Tonsils are the small masses of flesh found in pairs at the back of the throats of many mammals. In humans the word is actually used to describe three sets of this spongy lymphatic tissue: the lingual tonsils, the pharyngeal tonsils and the more commonly recognized palatine tonsils.
The palatine tonsils are the oval bits that hang down from either side at the back of your throat – you can see them if you open your mouth wide in the mirror. Although the full purpose of the palatine tonsils isn’t yet understood, because they produce antibodies and because of their prominent position in the throat, they’re thought to be the first line of defence against potential infection in both the respiratory and digestive tracts.
The pharyngeal tonsils are also known as the adenoids. These are found tucked away in the nasal pharynx and serve a similar purpose to the palatine tonsils but shrink in adulthood.
Finally, the lingual tonsils are found at the back of the tongue towards the root where it attaches and, if you poke your tongue right out, you should be able to spot them. These are drained very efficiently by mucous glands and, as a result, they very rarely get infected.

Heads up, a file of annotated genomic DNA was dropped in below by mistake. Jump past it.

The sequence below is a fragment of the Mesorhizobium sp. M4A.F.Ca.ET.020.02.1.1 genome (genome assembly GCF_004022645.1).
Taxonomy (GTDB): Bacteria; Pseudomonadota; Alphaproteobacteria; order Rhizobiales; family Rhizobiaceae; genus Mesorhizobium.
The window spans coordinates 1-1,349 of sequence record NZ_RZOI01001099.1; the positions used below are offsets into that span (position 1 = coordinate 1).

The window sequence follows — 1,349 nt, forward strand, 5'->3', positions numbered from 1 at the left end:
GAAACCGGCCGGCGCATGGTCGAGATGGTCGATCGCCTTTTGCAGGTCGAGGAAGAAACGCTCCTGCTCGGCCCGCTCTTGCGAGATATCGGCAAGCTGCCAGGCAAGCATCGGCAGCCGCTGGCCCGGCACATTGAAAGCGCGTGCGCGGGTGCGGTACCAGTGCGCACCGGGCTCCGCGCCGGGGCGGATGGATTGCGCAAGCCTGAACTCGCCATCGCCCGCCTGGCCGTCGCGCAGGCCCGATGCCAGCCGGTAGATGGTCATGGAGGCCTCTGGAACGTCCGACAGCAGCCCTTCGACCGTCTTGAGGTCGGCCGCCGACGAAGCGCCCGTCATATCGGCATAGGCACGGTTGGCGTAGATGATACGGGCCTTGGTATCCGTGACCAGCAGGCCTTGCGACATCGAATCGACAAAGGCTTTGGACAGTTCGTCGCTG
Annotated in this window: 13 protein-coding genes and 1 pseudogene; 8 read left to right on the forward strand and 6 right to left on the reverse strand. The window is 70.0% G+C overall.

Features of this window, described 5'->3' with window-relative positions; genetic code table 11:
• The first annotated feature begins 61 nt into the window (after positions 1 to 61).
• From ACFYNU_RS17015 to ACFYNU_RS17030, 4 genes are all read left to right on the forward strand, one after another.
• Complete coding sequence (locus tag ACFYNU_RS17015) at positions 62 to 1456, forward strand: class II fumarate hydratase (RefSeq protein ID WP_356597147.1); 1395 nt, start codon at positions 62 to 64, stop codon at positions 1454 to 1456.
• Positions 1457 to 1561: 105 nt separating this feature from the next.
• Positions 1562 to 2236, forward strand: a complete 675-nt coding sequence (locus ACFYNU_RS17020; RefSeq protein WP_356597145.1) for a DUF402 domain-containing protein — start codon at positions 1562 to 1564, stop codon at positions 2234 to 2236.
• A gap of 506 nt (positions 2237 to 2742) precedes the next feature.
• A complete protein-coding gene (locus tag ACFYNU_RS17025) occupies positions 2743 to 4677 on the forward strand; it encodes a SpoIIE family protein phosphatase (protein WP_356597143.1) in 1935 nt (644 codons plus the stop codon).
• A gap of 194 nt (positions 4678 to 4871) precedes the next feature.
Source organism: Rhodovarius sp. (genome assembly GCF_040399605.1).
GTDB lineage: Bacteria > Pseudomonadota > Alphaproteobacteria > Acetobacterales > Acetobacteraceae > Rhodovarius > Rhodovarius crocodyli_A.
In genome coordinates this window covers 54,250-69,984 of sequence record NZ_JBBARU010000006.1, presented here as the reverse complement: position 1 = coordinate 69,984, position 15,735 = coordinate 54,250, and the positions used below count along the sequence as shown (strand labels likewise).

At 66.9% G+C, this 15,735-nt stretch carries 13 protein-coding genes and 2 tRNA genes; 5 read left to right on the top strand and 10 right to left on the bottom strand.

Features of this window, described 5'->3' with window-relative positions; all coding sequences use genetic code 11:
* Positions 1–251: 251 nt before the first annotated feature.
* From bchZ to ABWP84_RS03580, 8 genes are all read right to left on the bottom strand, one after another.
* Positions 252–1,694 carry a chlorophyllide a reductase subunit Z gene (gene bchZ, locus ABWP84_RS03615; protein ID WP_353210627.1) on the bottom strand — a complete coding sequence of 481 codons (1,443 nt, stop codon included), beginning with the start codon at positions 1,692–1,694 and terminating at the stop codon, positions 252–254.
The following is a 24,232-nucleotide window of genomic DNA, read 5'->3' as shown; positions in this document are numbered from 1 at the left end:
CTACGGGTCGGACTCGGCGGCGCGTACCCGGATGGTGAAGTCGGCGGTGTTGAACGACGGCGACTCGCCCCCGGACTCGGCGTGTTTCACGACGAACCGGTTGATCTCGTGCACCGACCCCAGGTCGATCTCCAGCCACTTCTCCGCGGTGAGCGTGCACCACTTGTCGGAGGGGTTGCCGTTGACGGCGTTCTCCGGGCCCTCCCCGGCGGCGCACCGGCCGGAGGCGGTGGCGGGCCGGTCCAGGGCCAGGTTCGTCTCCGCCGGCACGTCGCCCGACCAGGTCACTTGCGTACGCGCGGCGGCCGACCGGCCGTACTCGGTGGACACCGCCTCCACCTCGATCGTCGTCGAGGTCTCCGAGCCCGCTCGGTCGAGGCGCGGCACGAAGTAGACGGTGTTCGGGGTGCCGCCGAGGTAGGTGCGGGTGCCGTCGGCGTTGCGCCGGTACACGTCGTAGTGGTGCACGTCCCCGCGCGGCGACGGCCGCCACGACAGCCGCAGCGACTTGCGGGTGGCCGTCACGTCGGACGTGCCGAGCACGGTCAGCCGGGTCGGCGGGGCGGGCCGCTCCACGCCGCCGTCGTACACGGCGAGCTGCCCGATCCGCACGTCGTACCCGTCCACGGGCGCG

Tonsillitis in focus
Tonsillitis is usually caused by certain bacteria (eg group A beta-haemolytic streptococci) and sometimes viral infections that result in a sore and swollen throat, a fever, white spots at the back of the throat and difficulty swallowing. Usually rest and a course of antibiotics will see it off, but occasionally the infection is very severe and can potentially cause serious problems, or reoccurs very frequently. In these cases a tonsillectomy may be considered – a surgical procedure where the tonsils are removed.
The adenoids are less commonly infected but, when they are, they become inflamed and swell to obstruct breathing through the nose and interfere with drainage from the sinuses, which can lead to further infections.
In younger people, constant breathing through the mouth can stress the facial bones and cause deformities as they grow, which is why children will sometimes have their adenoid glands removed.